Saturday, December 26, 2009

A Trip To Whole Foods

Since the day John Mackey made his wonderful statement opposing socialized medicine, and the lefty wackos announces a boycott of Whole Foods, I've been meaning to go there and do some food shopping. Then, perhaps regularly. Finally, recently, I actually went to one of his stores.

Well, I was appalled! There was nothing at all I recognized, outside the meat and produce departments. No Cheerios, no Campbell's soup. Nothing! The word "organic" was emblazoned 'pon not only every aisle and every sign, but on every package. Now, as some of my friends know, I often quip, "I wonder what an inorganic food would be like?"

That's only partly in jest. I know that what the semi-articulate call "organic food" refers to food grown or handled in a particular way. Let's look at that, shall we?

The regular agricultural industry, which most of us grew up with, is the best on earth. Other countries have starving millions, America supplies an abundance of food for the entire country, as well as food for many of the countries unable to do the same. We're, in the aggregate, healthier than most of the peoples of the rest of the world. Food suppliers, understanding that such a vast growth, handling and distribution system find that handling large amounts of their products requires some innovation above and beyond growing food and off to market.

I don't begin to know all the tricks of the trade. Fertilizers are used to increase crop yield. Insecticides are used to mitigate destruction by pests. Preservatives are employed to extend the useful life of foodstuffs between the farm and your plate. Without these and many other processes, food would be much more expensive, if not scarce for the millions of us who occasionally find ourselves hungry.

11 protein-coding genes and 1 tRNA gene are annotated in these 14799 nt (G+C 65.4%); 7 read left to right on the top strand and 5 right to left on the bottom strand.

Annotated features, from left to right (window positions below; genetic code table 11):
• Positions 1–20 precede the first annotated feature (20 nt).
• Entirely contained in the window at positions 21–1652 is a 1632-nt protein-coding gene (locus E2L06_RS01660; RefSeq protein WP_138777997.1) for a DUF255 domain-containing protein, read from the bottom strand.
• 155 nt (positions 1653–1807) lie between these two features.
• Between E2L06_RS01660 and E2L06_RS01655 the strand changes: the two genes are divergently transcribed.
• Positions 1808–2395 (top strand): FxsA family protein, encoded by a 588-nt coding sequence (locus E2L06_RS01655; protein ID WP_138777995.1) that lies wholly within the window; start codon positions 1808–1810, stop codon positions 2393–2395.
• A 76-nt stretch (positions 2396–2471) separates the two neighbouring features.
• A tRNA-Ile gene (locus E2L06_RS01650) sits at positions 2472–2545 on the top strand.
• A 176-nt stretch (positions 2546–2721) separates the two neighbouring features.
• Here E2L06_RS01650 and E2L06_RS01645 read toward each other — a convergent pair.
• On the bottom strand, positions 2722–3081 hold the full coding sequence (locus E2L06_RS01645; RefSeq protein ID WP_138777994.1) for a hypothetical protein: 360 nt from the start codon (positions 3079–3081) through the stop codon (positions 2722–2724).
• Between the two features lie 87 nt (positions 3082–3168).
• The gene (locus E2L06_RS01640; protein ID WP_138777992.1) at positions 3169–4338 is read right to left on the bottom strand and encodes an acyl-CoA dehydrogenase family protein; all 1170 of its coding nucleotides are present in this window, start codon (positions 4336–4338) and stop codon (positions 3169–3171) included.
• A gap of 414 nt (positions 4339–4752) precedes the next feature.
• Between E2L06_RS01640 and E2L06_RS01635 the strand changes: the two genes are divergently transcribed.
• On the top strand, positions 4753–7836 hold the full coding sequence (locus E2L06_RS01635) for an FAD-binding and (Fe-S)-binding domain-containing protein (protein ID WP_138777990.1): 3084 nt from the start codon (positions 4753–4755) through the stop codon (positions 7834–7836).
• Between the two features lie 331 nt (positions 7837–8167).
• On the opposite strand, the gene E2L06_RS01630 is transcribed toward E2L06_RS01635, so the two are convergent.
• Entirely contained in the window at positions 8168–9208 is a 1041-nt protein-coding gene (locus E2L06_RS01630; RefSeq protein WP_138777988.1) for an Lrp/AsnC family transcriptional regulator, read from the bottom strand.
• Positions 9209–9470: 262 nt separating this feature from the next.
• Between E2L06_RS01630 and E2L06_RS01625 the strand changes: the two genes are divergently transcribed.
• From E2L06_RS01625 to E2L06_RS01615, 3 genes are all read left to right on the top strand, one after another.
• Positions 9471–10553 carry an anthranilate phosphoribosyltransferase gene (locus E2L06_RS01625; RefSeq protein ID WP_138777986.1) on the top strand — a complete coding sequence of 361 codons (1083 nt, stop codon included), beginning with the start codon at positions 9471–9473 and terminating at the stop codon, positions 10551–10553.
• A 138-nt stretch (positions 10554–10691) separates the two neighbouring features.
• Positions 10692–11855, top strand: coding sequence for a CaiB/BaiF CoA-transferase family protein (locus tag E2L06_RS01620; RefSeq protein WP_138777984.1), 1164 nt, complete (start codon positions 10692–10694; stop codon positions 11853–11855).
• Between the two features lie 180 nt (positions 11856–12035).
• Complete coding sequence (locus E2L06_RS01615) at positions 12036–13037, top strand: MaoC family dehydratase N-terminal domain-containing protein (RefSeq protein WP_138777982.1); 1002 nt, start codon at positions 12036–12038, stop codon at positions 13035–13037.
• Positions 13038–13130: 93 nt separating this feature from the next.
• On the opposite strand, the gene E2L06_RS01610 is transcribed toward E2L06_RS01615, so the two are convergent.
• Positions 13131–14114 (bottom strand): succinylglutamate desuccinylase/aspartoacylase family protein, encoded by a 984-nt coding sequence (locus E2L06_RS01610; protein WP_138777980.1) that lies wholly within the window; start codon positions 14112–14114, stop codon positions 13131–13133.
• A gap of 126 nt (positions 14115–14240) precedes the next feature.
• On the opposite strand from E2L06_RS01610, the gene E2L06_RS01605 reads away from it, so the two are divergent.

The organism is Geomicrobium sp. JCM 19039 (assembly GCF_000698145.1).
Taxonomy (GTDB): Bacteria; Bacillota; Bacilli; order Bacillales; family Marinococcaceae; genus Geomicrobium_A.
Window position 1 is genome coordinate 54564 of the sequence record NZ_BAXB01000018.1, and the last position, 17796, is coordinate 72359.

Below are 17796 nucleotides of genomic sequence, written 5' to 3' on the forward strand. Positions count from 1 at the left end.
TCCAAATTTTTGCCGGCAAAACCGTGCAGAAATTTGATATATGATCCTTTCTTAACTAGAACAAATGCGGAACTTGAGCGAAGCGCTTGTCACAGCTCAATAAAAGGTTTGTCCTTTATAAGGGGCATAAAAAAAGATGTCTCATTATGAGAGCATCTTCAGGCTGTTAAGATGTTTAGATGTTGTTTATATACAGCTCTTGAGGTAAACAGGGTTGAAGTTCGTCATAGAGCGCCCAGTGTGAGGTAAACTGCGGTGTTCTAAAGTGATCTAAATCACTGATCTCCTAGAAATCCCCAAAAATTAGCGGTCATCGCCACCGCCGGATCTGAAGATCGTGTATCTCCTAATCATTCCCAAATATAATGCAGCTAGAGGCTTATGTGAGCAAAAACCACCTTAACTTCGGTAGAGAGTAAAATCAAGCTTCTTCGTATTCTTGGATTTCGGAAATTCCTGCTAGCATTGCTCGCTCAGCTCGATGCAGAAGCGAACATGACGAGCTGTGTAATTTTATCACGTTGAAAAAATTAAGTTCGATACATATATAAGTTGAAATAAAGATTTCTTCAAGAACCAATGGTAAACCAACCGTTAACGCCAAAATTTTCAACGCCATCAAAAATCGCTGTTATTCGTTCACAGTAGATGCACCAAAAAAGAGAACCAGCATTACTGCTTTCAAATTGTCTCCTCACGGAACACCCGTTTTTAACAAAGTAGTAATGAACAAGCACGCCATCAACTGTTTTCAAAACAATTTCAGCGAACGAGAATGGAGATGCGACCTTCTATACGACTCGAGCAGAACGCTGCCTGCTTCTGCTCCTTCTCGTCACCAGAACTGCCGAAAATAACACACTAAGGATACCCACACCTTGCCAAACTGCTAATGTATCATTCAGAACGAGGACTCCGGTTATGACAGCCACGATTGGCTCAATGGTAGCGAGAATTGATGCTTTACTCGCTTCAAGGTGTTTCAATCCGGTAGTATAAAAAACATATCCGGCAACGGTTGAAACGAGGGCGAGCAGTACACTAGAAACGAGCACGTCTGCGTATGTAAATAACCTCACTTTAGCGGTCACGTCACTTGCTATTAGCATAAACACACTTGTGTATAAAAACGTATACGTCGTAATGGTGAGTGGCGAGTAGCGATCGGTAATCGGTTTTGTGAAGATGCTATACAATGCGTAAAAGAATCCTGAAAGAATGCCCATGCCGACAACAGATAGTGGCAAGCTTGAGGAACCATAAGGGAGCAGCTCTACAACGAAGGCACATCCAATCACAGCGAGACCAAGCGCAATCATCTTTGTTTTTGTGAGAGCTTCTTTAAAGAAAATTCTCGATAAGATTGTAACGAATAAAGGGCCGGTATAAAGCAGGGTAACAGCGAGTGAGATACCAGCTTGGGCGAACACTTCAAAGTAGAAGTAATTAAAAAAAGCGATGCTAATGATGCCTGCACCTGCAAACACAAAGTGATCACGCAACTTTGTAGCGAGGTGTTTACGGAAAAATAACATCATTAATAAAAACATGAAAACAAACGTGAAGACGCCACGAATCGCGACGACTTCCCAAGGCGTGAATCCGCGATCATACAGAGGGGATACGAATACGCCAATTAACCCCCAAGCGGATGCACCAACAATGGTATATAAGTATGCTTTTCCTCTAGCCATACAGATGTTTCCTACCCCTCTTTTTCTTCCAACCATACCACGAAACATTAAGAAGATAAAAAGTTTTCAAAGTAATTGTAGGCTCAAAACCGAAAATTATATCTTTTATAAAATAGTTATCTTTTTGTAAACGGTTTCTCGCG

"Organic" food skips several of these enhancements. "Organic" food is thus expensive, sometimes shows evidence of insect damage, and has a shorter shelf life. It sometimes looks quite gross. In my excursion through Whole Foods, I noticed that the apples were blemished with black spots here and there. The bananas were mostly over-ripe. On the other hand, the meat in the butcher shop looked scrumptious, but was expensive to the extreme.

Packaged food is generally in drab packaging, small package size and, those things I bought while I was there ended up largely flavor-free. I couldn't shop for brand, because there were no brand names I'd ever heard of or seen advertised. I suppose the small packaging was needed because the food would spoil if not eaten immediately.

It rankles that "organic" food producers don't give me my fertilizers, nor my preservatives, nor my colorful packaging; the stuff just doesn't look as good, and yet they charge more for it. Third world people eat what environmentalists call "organic food," all their short, miserable lives. They appear to be chronically malnourished and unwell.

All this is not to say that one shouldn't eat "organic food" if one happens to be wealthy or is so spartan as to eschew flavor and shelf life, but those of us with budgets can suffer with richer flavor and the ability to store food for lean times.

I intend to avoid what's erroneously called "organic food," and look for quality and value on my local supermarkets, and to supplement that food with selected vitamins, minerals, etc. from my favorite vitamin websites.

Deer have a place in Stalag California.....Next to the peas and mashed potatoes.

Warm regards,

Col. Hogan
Stalag California

Monday, December 21, 2009

No Chance That There's Any Context In Which This Is A Good Question

"How did you feel as you gripped the trigger of that gun." --Paula Zahn, Fox News.

This is a question asked by Ms Zahn of an unknown (by me) person about an unknown (by me) event. The nature of the event doesn't really matter to my thesis.

If she asks the question of a person who killed an intruder to protect his loved ones and/or property, she's showing a disdain for defensive action. How would she "feel" if she walked into her apartment to see her daughter being raped? "How could he do such a thing to me?"